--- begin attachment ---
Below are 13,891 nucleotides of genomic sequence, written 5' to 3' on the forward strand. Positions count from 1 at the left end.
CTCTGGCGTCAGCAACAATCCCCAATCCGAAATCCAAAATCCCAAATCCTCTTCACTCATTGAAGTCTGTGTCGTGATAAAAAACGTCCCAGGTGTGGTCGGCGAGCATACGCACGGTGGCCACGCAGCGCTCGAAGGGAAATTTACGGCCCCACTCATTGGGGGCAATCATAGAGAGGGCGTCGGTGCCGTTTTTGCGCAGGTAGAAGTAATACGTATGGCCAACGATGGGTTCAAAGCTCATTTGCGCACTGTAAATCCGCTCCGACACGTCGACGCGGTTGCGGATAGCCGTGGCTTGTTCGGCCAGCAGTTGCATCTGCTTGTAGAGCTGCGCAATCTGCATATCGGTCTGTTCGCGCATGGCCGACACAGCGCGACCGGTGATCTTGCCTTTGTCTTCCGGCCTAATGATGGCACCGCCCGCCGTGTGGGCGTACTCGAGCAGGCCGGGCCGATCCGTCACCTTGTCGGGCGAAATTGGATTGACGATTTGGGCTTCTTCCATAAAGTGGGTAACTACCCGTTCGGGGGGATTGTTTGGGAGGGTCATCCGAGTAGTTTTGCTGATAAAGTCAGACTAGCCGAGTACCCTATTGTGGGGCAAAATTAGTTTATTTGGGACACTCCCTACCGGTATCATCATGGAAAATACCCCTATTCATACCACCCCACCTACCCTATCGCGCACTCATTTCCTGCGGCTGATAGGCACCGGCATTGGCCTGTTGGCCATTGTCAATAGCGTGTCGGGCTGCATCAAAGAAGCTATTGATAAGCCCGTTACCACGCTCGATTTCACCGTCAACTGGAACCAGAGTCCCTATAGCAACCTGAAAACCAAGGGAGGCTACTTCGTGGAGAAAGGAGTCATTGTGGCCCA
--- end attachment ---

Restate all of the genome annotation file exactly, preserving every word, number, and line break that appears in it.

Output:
Below are 13,891 nucleotides of genomic sequence, written 5' to 3' on the forward strand. Positions count from 1 at the left end.
CTCTGGCGTCAGCAACAATCCCCAATCCGAAATCCAAAATCCCAAATCCTCTTCACTCATTGAAGTCTGTGTCGTGATAAAAAACGTCCCAGGTGTGGTCGGCGAGCATACGCACGGTGGCCACGCAGCGCTCGAAGGGAAATTTACGGCCCCACTCATTGGGGGCAATCATAGAGAGGGCGTCGGTGCCGTTTTTGCGCAGGTAGAAGTAATACGTATGGCCAACGATGGGTTCAAAGCTCATTTGCGCACTGTAAATCCGCTCCGACACGTCGACGCGGTTGCGGATAGCCGTGGCTTGTTCGGCCAGCAGTTGCATCTGCTTGTAGAGCTGCGCAATCTGCATATCGGTCTGTTCGCGCATGGCCGACACAGCGCGACCGGTGATCTTGCCTTTGTCTTCCGGCCTAATGATGGCACCGCCCGCCGTGTGGGCGTACTCGAGCAGGCCGGGCCGATCCGTCACCTTGTCGGGCGAAATTGGATTGACGATTTGGGCTTCTTCCATAAAGTGGGTAACTACCCGTTCGGGGGGATTGTTTGGGAGGGTCATCCGAGTAGTTTTGCTGATAAAGTCAGACTAGCCGAGTACCCTATTGTGGGGCAAAATTAGTTTATTTGGGACACTCCCTACCGGTATCATCATGGAAAATACCCCTATTCATACCACCCCACCTACCCTATCGCGCACTCATTTCCTGCGGCTGATAGGCACCGGCATTGGCCTGTTGGCCATTGTCAATAGCGTGTCGGGCTGCATCAAAGAAGCTATTGATAAGCCCGTTACCACGCTCGATTTCACCGTCAACTGGAACCAGAGTCCCTATAGCAACCTGAAAACCAAGGGAGGCTACTTCGTGGAGAAAGGAGTCATTGTGGCCCA